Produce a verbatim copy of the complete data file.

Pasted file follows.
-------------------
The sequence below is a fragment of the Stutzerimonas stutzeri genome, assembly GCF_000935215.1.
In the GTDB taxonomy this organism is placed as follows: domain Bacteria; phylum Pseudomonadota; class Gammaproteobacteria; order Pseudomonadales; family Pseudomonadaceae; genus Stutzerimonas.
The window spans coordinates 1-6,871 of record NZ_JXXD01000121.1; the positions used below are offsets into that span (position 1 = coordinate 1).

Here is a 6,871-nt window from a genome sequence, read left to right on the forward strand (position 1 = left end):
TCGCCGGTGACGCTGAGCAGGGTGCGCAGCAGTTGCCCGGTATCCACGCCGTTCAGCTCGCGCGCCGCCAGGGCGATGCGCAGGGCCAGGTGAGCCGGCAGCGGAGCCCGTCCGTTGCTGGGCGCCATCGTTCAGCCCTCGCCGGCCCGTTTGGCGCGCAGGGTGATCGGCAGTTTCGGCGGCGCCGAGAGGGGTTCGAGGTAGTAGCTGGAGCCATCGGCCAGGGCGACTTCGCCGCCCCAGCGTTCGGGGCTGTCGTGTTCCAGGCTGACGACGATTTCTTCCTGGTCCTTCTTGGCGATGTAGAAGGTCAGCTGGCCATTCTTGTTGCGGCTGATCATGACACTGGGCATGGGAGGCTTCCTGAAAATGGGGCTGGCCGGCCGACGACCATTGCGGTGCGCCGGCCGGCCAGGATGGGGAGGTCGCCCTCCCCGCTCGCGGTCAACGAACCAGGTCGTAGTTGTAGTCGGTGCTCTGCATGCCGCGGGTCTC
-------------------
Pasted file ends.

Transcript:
The sequence below is a fragment of the Stutzerimonas stutzeri genome, assembly GCF_000935215.1.
In the GTDB taxonomy this organism is placed as follows: domain Bacteria; phylum Pseudomonadota; class Gammaproteobacteria; order Pseudomonadales; family Pseudomonadaceae; genus Stutzerimonas.
The window spans coordinates 1-6,871 of record NZ_JXXD01000121.1; the positions used below are offsets into that span (position 1 = coordinate 1).

Here is a 6,871-nt window from a genome sequence, read left to right on the forward strand (position 1 = left end):
TCGCCGGTGACGCTGAGCAGGGTGCGCAGCAGTTGCCCGGTATCCACGCCGTTCAGCTCGCGCGCCGCCAGGGCGATGCGCAGGGCCAGGTGAGCCGGCAGCGGAGCCCGTCCGTTGCTGGGCGCCATCGTTCAGCCCTCGCCGGCCCGTTTGGCGCGCAGGGTGATCGGCAGTTTCGGCGGCGCCGAGAGGGGTTCGAGGTAGTAGCTGGAGCCATCGGCCAGGGCGACTTCGCCGCCCCAGCGTTCGGGGCTGTCGTGTTCCAGGCTGACGACGATTTCTTCCTGGTCCTTCTTGGCGATGTAGAAGGTCAGCTGGCCATTCTTGTTGCGGCTGATCATGACACTGGGCATGGGAGGCTTCCTGAAAATGGGGCTGGCCGGCCGACGACCATTGCGGTGCGCCGGCCGGCCAGGATGGGGAGGTCGCCCTCCCCGCTCGCGGTCAACGAACCAGGTCGTAGTTGTAGTCGGTGCTCTGCATGCCGCGGGTCTC